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A

TRE A TISE

ON THE

L A W OF

OF CARRIERS

OF

GOODS AND PASSENGERS,

BY

LAND AND BY WATER.

BY JOSEPH K. ANGELL.

SECOND EDITION.

REVISED AND ENLARGED.

" The first principles of jurisprudence are simple maxims of reason, of which the observ.
ance is immediately discovered by experience to be essential to ihe security of men's rights,
and which pervade the laws of all countries. An account of the gradual application of these
original principles, first to more simple, and afterwards to more complicated cases, forms
both the history and theory of law." Sir James Mackintosh.

BOSTON:
CHARLES C. LITTLE AND JAMES BROWN.

MDCCCLI.

Entered according to the Act of Congress, in the year 1851, By JOSEPH K. ANGELL, in the Clerk's Office of the District Court of Rhode Island.

350607

CAMBRIDGE:

PRINTED BY BOLLES AND HOUGHTON.

ADVERTISEMENT

TO THE SECOND EDITION.

The peculiar importance of the Law of Carriers of Goods and Passengers by Land and by Water, and the great advantage to be derived by the public from a knowledge of its rules and principles as they are applied to existing commercial and social relations, which are dilated upon in the following preface to the first edition of this work, have been promptly acknowledged by the public in the encouragement they have given to the author so soon to prepare a new edition.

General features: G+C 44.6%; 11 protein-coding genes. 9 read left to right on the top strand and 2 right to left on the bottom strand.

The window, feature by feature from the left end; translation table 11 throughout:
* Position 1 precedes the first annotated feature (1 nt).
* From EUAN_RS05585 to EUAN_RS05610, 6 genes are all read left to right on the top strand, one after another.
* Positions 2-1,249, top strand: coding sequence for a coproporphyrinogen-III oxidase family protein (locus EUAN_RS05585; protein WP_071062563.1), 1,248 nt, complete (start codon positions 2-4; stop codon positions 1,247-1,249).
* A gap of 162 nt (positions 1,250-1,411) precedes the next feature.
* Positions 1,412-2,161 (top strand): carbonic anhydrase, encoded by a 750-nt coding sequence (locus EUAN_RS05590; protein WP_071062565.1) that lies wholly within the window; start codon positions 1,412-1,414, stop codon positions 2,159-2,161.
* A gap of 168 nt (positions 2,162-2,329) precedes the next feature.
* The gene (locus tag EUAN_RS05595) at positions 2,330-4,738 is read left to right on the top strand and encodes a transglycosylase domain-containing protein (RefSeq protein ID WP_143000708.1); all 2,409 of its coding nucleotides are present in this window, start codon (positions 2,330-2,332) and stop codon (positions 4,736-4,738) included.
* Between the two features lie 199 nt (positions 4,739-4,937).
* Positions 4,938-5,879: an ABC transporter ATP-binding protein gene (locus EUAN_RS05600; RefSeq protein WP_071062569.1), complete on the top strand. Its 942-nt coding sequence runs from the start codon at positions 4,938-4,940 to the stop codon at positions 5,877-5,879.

In this second edition, the author has taken care that all the authorities on the subject, American and English, should be introduced which have been reported since the first edition was published.

JANUARY, 1851.

PRE FACE.

It is not thought requisite to tender an elaborate apology for presenting to the public a work upon a subject of so great importance as the Law of Carriers of Goods and Passengers, as it is believed that it must with the public be a desideratum, that a subject of jurisprudence so practical as this, and one so intimately connected with the common and daily concerns of life, should not only be settled as precisely and as uniformly as possible, but should be generally understood. The annals of navigation and commerce, and the records of commercial jurisprudence, attest the importance of the law of common carriers by land and by water, and it is doubted if there is any other branch of this department of jurisprudence which so naturally tends to awaken a desire in the community at large to become enlightened in relation to it. But since the commencement of the present century, and more especially since American inventive genius has rendered the accelerative and reliable agency of Sleam subservient to the transportation of commodities and of travellers, the legal duties, liabilities, and rights of public carriers of both things and persons, have become subjects of vastly more interest and greater moment, than before this era, was realized, or even generally anticipated.

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